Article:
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Album Reviews

Album Review: Kylie Minogue – Aphrodite



Nine years is a considerable stretch of time by most standards. In pop music, that span might as well be an eternity.

It’s been an eternity since Kylie Minogue was anywhere on the American pop cultural landscape.

Can’t Get You Out of My Head was the track that enjoyed considerable success way back in 2001, but Minogue, for whatever reason, couldn’t or didn’t capitalize on the brief flicker of Stateside visibility.

Instead, Minogue was content to merely become a bona fide icon in every other corner of the globe. (In fact, she only mounted her debut American headlining tour just last year.)

Her output continued steadily throughout the ‘00s, and the comparisons to Madonna haven’t ceased. For all intents and purposes, the Australian-born vocalist has proven rather prescient when it comes to anticipating pop music’s ever-wily whims.

Although her U.S. fan base is of the cult variety—that headlining tour wisely confined itself to the coasts—nothing Minogue is doing on Aphrodite, her latest long-player, feels out of step with what’s clogging Top 40 radio at the moment. “Illusion,” “All the Lovers” or “Better Than Today” would fit snugly alongside tracks from Rihanna or Beyonce.

If anything, there’s a sleekness and a freshness to these songs, overseen by (surprise!) frequent Madonna collaborator Stuart Price and a veritable galaxy of cutting edge co-writers, including Scissor Sisters’ Jake Shears, Keane’s Tim Rice-Oxley and Calvin Harris.

The multitude of cooks doesn’t spoil the broth; Aphrodite is chic, melodic and effortless, giving itself over to the dance floor with an abandon many American pop acts are too self-conscious to indulge.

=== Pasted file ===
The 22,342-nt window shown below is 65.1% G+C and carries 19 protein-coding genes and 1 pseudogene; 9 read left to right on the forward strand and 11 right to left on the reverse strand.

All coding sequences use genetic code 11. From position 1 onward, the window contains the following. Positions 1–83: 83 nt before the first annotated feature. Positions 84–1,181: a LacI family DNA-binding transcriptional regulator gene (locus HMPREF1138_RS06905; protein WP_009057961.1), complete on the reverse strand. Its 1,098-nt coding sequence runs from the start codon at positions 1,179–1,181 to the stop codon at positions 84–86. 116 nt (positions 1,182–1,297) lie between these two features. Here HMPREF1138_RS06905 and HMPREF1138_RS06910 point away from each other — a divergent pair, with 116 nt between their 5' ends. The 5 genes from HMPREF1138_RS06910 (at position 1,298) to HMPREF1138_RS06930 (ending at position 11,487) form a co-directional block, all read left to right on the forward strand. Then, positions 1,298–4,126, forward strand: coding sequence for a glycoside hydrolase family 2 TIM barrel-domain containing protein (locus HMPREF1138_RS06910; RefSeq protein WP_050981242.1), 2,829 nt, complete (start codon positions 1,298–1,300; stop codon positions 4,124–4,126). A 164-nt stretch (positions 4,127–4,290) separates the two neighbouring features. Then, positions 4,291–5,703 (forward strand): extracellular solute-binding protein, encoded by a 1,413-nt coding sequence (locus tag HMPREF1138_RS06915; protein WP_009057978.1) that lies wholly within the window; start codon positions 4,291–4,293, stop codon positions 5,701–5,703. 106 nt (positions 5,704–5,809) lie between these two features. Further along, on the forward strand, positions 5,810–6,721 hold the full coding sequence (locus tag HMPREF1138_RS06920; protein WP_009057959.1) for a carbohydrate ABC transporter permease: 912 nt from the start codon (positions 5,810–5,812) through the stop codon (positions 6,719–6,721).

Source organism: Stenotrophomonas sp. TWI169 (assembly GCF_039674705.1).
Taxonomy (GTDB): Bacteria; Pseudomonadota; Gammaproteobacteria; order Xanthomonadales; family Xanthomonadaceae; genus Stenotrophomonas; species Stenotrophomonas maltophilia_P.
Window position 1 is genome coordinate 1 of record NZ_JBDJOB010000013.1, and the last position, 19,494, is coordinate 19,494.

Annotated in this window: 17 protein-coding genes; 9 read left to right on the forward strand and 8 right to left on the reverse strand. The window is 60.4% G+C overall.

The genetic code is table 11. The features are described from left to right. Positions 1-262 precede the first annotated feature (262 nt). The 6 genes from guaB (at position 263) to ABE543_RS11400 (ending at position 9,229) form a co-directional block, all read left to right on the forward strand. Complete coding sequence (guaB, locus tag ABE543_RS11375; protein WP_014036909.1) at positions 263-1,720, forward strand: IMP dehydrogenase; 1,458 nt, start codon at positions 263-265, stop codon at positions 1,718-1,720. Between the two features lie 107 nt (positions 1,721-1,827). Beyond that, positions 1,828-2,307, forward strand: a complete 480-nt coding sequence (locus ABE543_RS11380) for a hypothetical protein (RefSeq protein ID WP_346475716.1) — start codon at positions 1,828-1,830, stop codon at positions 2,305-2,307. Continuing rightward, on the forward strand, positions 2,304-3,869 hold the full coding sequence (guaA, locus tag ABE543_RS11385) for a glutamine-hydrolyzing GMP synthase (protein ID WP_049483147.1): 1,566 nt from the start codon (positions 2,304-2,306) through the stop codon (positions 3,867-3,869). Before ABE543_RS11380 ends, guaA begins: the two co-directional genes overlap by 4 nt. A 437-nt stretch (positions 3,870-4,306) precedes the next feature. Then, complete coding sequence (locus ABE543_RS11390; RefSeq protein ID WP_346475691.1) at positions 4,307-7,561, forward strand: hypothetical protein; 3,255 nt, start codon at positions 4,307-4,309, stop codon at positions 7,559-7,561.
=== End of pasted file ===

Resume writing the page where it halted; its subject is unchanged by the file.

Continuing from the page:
That, in fact, may cut to the core of why Minogue hasn’t gained traction here—hers is a style that presupposes a lack of irony.

She simply wants to have a good time, albeit in a manner that doesn’t go all sloppy and boorish; it’s hard to imagine someone like Ke$ha or Lady Gaga managing a similar elegance of the sort found throughout Aphrodite.

Minogue’s 11th studio album succeeds largely because it plays to her strengths. The songs feel current without resorting to high-profile guest stars and without forcing Minogue to be something she’s not. Her reedy, fleetingly crystalline voice isn’t built for wall-toppling ballads; rather, she’s the ideal candidate for cooing over restrained club bangers.

Nothing about Aphrodite suggests it will find much of an American audience outside of the one Minogue has already cultivated over the last decade. If anything, its relatively niche appeal will only cement her standing as one of pop music’s criminally overlooked talents—‘round here, that is.

Elsewhere, it’s the kind of record that suggests Minogue’s sharpest work might yet be ahead of her. Who knows what the next decade will bring?

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Album Reviews

Album Review: Yelle – Safari Disco Club



When Yelle arrived on the scene in 2006, it was with “Je Veux Te Voir,” an attitude-packed and hilariously vulgar diss track directed toward rapper Cuizinier for his misogynistic views. The 2007 debut album, Pop Up, spawned two more minor hits with “A Cause des Garçons” and “Ce Jeu.” The French trio, led by singer Julie Budet, established themselves as purveyors of summery electropop. Then, they all but disappeared.

To a certain extent, Yelle have kept busy since their first album, remixing Katy Perry’s “Hot ‘n’ Cold” and appearing on the Kennedy track “John and Yoko,” as well as covering “Who’s That Girl?” by Robyn. However, in such a fast-paced music environment, no one can afford to take four years between albums unless the result is something that could universally be considered a masterpiece. Yelle’s sophomore release, Safari Disco Club, is a good effort that falls short of legendary status.